Breach of Fiduciary Duty in Texas

Breach of Fiduciary Duty in Texas

Fiduciary duty in Texas describes a relationship in which one person is supposed to act in the interest of another. More specifically, the fiduciary has a duty to be loyal and honest toward the person he or she has promised to help, as he or she has a certain standard to live up to. When this standard is not adhered to by the fiduciary, and he or she has failed to act in the best interest of the other person, there has been a breach of fiduciary duty. If you’re curious about what a Texas breach of fiduciary duty case entails, here are the details you should know.

What Constitutes a Breach of Fiduciary Duty Cause of Action?

Once the breach has occurred, legal action can be taken against the fiduciary in question. This is referred to as a breach of fiduciary duty cause of action. However, this requires the ability to show that a fiduciary relationship did in fact exist and that the fiduciary was in breach of the duties entrusted to him or her. The person taking legal action will have to describe how the actions were done out of the fiduciary’s self-interest and were contrary to the other party’s interests. Finally, he or she will have to describe what damages were caused by the breach of fiduciary duty in Texas.

Breach of Fiduciary Duty Examples

There are several situations in which a breach of fiduciary duty could occur. One of the most common instances is when the trustee of an estate acts in his or her own self-interest, instead of the beneficiary’s, when handling the assets of the deceased. Similarly, there may be a breach of fiduciary duty when a guardian fails to protect and care for his or her ward, who is dependent on the guardian. An attorney could also be in breach of fiduciary duty when he or she does not act in the best interest of a client.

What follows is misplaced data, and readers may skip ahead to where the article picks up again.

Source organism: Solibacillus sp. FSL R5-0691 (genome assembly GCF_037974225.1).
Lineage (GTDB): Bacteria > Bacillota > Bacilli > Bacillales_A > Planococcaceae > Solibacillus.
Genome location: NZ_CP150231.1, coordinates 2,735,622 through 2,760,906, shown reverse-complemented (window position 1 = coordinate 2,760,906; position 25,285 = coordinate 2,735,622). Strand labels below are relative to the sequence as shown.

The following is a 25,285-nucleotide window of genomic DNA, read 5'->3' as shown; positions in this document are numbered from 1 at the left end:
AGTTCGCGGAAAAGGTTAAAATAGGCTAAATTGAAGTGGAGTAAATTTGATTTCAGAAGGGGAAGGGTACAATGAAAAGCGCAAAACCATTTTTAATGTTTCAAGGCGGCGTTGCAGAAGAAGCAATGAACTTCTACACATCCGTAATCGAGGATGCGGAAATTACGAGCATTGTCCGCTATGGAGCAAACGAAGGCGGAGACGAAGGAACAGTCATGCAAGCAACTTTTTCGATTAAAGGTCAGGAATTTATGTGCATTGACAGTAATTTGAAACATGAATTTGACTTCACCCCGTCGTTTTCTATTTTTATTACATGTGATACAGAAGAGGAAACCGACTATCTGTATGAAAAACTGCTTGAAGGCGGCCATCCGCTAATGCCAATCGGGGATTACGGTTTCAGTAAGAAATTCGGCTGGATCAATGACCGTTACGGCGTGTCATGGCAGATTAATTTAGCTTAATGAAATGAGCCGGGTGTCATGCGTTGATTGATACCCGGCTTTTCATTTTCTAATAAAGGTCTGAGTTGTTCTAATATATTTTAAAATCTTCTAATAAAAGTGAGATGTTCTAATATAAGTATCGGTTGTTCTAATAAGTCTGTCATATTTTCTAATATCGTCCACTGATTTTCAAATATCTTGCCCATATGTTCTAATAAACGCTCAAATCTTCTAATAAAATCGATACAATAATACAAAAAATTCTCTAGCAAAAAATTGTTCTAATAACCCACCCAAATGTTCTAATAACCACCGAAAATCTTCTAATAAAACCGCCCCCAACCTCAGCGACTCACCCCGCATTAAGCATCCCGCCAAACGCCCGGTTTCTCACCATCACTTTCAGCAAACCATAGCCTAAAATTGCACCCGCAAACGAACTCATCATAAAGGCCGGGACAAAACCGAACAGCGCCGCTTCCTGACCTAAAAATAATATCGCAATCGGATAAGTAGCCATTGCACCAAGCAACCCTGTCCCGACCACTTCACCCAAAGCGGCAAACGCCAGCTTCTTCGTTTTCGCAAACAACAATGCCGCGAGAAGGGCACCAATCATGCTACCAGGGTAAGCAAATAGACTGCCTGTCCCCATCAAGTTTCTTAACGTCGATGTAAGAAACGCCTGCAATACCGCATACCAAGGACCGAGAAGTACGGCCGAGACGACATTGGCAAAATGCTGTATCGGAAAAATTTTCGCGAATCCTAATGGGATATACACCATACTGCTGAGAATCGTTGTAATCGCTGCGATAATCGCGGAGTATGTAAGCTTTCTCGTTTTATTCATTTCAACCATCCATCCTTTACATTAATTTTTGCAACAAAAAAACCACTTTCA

Some breach of fiduciary duty examples involve the workplace. For instance, when an employee actively competes with his or her employer for work while still employed at the company, there may be a breach of fiduciary duty. In addition, if a business owner buys his or her best friend’s struggling business — to the detriment of the business owner’s own company — the shareholders could pursue a breach of fiduciary duty cause of action.

What Breach of Fiduciary Duty Damages Can Be Awarded to the Plaintiff?

In most cases, the damages for a case like this are about equal to the amount of financial damage the fiduciary caused. For example, if an employer can prove that an employee caused him or her to miss out on a contract worth $10,000, the employer may be able to sue for that amount of money. Sometimes, Texas breach of fiduciary duty damages can also be punitive. Suing for more than actual damages incurred may happen when it’s found that the fiduciary performed his or her actions due to malice or fraud.

What Is the Texas Breach of Fiduciary Duty Statute of Limitations?

The statute of limitations for this type of incident varies by state. The Texas breach of fiduciary duty statute of limitations is four years. This means someone must file the case no more than four years after the breach of fiduciary duty cause of action accrued. Since it can be hard to pinpoint when the breach of fiduciary duty began, it may be necessary for a lawyer to help determine when that date was.

If you’re involved in a lawsuit for breach of fiduciary duty in Texas, you may need the legal help of a federal criminal defense attorney in Houston. Contact The Law Offices of Seth Kretzer today to discuss your case with a caring, knowledgeable legal professional.

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